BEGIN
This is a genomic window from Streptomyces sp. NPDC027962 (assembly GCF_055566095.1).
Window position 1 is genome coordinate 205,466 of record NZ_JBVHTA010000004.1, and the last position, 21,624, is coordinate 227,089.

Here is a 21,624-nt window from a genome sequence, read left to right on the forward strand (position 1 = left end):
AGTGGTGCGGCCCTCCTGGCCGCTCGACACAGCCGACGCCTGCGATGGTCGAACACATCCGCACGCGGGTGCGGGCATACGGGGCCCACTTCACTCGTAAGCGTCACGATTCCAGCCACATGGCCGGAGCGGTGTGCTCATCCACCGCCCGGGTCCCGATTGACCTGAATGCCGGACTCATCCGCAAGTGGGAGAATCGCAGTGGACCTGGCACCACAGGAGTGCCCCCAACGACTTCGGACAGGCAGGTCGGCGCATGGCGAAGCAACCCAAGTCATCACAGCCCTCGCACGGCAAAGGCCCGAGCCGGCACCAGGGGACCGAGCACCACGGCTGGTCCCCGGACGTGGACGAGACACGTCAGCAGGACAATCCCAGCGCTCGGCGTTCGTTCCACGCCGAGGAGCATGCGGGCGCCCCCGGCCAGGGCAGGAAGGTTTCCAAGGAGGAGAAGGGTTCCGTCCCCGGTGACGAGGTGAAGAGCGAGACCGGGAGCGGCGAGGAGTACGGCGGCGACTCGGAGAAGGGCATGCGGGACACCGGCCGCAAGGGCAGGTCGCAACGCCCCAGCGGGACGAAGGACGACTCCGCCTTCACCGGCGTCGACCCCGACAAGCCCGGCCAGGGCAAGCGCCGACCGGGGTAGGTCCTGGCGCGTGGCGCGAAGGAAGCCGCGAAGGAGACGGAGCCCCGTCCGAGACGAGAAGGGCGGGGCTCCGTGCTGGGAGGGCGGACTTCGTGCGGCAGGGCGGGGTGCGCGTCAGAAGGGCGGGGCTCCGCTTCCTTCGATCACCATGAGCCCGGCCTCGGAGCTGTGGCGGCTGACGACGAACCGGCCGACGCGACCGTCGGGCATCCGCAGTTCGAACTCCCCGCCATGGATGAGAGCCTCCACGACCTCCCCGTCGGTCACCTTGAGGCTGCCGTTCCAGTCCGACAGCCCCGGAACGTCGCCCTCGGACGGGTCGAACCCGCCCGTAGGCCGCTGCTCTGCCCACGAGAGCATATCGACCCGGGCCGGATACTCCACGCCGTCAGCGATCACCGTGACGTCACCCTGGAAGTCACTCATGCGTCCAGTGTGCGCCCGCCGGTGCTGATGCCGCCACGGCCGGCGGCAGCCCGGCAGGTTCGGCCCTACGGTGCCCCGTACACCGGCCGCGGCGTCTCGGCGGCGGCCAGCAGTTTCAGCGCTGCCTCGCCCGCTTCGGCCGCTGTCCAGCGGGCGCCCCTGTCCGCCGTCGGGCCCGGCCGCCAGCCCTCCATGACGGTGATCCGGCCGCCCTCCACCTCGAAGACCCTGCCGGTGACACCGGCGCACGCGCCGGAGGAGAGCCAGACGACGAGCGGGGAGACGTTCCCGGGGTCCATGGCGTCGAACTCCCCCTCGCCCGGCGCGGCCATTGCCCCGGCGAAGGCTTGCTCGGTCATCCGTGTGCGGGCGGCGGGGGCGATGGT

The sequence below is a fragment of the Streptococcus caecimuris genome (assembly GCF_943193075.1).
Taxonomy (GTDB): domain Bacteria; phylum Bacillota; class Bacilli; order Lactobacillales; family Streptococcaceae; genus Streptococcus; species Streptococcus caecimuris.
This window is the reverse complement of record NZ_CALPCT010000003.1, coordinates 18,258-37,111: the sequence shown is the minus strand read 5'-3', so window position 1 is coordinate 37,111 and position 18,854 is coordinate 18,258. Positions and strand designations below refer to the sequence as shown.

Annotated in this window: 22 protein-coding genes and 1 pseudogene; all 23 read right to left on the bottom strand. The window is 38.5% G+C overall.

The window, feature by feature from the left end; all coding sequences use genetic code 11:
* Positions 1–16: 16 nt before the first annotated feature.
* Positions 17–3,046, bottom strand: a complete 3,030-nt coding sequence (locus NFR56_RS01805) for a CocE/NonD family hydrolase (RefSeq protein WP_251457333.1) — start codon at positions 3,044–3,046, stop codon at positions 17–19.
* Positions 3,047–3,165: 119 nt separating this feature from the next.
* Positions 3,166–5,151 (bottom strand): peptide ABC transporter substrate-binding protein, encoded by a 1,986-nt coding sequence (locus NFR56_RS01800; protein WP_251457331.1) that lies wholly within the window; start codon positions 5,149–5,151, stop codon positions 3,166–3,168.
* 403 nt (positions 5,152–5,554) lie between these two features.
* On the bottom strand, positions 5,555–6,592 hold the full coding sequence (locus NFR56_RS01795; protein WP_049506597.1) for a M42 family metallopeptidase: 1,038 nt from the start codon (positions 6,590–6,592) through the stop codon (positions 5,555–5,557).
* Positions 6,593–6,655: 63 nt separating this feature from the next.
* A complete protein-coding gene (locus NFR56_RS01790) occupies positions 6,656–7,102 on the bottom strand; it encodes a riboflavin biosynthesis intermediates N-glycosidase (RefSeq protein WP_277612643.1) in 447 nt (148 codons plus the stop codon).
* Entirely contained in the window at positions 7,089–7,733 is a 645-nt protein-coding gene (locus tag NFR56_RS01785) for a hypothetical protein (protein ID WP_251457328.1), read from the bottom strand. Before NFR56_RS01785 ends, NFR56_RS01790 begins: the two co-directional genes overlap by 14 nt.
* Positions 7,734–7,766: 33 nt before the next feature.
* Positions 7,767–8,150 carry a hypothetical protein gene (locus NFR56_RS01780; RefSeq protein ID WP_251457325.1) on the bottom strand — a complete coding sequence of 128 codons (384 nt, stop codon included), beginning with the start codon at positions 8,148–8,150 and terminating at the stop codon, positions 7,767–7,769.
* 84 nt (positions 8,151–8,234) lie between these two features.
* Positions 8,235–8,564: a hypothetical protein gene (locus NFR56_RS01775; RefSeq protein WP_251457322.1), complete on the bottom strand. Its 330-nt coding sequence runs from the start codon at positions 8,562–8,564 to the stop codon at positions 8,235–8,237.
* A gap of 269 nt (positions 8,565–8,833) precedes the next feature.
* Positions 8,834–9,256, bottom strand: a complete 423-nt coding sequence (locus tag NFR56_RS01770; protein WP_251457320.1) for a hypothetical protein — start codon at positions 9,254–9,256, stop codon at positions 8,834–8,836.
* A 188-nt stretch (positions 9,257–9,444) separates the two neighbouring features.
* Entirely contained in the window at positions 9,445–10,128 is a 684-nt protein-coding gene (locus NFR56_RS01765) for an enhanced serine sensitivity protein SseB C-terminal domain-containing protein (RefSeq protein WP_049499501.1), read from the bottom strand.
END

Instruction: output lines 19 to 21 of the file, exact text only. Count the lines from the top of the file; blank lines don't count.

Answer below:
* Positions 7,734–7,766: 33 nt before the next feature.
* Positions 7,767–8,150 carry a hypothetical protein gene (locus NFR56_RS01780; RefSeq protein ID WP_251457325.1) on the bottom strand — a complete coding sequence of 128 codons (384 nt, stop codon included), beginning with the start codon at positions 8,148–8,150 and terminating at the stop codon, positions 7,767–7,769.
* 84 nt (positions 8,151–8,234) lie between these two features.